28. The method of claim 24, wherein at least one of the moving steps applies a force to the material in a range of about 0.5 to about 1 ton.

29. The method of claim 24, wherein said moving step of the moveable lower punch to the material is subsequent to the moving step of the moveable upper punch to the material.

30. The method of claim 24, wherein the lower punch is comprised of at least one of a stationary lower punch and a moveable lower punch vertically moveable about the stationary lower punch and moveable inside the cavity of the moveable die.

31. The method of claim 24, wherein the upper punch is comprised of at least one of a stationary upper punch and a moveable upper punch vertically moveable about the stationary upper punch and moveable inside the cavity of the moveable die.

32. The method of claim 1, wherein said shape generally has the shape of a toy jack.

33. The method of claim 1, wherein said shape is a three-dimensional six-armed star shape.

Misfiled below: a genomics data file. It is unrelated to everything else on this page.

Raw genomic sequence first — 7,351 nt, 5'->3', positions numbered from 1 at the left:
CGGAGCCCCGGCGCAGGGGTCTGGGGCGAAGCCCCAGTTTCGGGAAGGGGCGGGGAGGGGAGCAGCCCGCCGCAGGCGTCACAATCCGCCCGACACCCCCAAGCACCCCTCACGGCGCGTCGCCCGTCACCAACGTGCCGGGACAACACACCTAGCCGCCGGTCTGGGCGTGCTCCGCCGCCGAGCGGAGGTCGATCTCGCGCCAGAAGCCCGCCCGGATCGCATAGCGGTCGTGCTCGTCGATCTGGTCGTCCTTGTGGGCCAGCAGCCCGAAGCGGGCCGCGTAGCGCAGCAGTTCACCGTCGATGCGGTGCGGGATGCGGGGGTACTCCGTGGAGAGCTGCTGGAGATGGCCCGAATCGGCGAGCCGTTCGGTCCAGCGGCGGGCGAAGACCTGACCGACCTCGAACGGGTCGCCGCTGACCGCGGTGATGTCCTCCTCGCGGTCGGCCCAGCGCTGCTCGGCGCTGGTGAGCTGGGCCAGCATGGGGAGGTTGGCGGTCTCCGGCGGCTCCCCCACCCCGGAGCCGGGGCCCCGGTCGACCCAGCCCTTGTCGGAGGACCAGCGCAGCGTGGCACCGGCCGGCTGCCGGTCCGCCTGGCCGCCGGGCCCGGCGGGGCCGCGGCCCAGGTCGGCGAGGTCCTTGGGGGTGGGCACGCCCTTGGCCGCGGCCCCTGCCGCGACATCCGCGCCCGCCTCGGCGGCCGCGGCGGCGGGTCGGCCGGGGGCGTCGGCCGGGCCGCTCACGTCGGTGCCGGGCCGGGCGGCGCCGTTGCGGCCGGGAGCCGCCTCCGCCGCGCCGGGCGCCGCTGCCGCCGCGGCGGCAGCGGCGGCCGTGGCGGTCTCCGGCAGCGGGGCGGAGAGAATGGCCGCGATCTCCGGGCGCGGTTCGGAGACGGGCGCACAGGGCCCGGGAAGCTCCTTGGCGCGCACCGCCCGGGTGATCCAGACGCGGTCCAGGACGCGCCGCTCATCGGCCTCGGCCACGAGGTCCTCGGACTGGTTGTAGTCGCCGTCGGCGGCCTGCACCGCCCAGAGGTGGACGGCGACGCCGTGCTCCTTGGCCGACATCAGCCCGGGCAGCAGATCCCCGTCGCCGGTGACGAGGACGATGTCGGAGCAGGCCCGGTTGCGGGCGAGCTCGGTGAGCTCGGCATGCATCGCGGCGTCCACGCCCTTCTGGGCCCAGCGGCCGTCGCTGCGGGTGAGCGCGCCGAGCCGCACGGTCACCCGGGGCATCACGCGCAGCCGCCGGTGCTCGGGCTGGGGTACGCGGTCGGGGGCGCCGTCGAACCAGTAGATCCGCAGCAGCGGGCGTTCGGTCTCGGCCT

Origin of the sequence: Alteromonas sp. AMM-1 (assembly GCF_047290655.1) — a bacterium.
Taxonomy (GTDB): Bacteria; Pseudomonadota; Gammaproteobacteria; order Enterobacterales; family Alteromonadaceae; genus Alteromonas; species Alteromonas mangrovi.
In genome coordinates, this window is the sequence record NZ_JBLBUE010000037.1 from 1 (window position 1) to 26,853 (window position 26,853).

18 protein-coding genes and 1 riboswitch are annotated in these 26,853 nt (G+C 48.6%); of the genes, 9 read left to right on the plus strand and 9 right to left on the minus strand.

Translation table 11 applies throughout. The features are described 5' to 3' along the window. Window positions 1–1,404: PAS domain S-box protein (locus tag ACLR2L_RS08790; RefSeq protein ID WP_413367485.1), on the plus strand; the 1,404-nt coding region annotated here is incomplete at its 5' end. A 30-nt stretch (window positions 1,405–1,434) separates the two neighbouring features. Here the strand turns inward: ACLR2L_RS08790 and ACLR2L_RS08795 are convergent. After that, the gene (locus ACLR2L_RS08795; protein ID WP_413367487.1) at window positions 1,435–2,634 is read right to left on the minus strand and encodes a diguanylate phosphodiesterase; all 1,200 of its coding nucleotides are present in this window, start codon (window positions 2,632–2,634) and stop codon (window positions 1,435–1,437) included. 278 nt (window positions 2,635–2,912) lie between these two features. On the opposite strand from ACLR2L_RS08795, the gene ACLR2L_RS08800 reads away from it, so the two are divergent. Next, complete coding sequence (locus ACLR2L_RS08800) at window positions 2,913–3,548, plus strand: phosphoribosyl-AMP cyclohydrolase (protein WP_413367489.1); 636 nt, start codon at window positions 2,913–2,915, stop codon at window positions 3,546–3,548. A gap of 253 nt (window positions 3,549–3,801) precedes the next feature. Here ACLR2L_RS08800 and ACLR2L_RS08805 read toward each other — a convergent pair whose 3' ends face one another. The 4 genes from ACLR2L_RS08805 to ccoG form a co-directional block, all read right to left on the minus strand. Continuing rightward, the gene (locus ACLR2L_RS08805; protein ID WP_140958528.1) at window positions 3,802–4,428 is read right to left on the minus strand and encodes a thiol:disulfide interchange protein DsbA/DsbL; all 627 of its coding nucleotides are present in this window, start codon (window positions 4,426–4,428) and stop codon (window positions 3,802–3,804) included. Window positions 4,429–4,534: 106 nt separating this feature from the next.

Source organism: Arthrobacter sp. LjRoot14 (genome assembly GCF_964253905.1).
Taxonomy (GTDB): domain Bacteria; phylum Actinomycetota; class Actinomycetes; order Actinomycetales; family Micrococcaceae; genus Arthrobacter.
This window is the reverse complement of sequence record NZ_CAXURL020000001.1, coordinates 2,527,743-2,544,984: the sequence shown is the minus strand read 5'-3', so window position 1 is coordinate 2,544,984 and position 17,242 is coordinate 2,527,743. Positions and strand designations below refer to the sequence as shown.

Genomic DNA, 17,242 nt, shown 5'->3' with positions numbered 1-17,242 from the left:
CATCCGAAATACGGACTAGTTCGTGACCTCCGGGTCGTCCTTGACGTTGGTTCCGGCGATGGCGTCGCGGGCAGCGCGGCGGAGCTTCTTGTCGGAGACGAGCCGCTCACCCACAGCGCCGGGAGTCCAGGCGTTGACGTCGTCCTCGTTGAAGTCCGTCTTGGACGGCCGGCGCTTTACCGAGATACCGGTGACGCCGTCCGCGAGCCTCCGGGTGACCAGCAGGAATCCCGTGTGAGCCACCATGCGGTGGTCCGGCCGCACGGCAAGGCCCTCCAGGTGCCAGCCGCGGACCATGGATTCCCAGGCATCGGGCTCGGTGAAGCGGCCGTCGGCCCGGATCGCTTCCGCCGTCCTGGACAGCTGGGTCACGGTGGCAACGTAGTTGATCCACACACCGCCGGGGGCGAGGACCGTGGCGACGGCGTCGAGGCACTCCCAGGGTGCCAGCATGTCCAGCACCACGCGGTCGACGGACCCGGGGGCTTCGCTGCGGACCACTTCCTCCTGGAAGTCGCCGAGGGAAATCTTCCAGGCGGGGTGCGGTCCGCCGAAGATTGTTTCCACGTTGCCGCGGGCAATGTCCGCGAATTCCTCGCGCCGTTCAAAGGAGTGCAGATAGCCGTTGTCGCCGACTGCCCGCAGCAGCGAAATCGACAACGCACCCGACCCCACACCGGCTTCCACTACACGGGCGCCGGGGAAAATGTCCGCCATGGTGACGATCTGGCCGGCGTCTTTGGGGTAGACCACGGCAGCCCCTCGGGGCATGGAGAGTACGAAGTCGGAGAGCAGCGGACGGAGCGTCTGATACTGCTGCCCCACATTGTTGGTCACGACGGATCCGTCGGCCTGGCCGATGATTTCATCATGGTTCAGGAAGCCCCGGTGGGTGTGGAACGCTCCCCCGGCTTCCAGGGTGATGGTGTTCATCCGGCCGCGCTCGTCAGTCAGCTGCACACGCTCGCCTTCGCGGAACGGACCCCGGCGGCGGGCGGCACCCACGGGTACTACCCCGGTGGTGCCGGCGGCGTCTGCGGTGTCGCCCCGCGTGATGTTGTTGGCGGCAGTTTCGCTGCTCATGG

Description:

FIELD OF THE INVENTION

The present invention is directed to compositions and methods for making bone graft substitutes. More specifically, the present invention is directed to manufacturing a bone graft substitute (BGS) by powder compaction.

BACKGROUND OF THE INVENTION

Bone graft is used to fill spaces in bone tissue that are the result of trauma, disease degeneration or other loss of tissue. Clinicians perform bone graft procedures for a variety of reasons, often to fill a bone void created by a loss of bone or compaction of cancellous bone. In many instances, the clinician also must rely on the bone graft material to provide some mechanical support, as in the case of subchondral bone replacement or compaction grafting around total joint replacement devices. In these instances, clinicians pack the material into the defect to create a stable platform to support the surrounding tissue and hardware.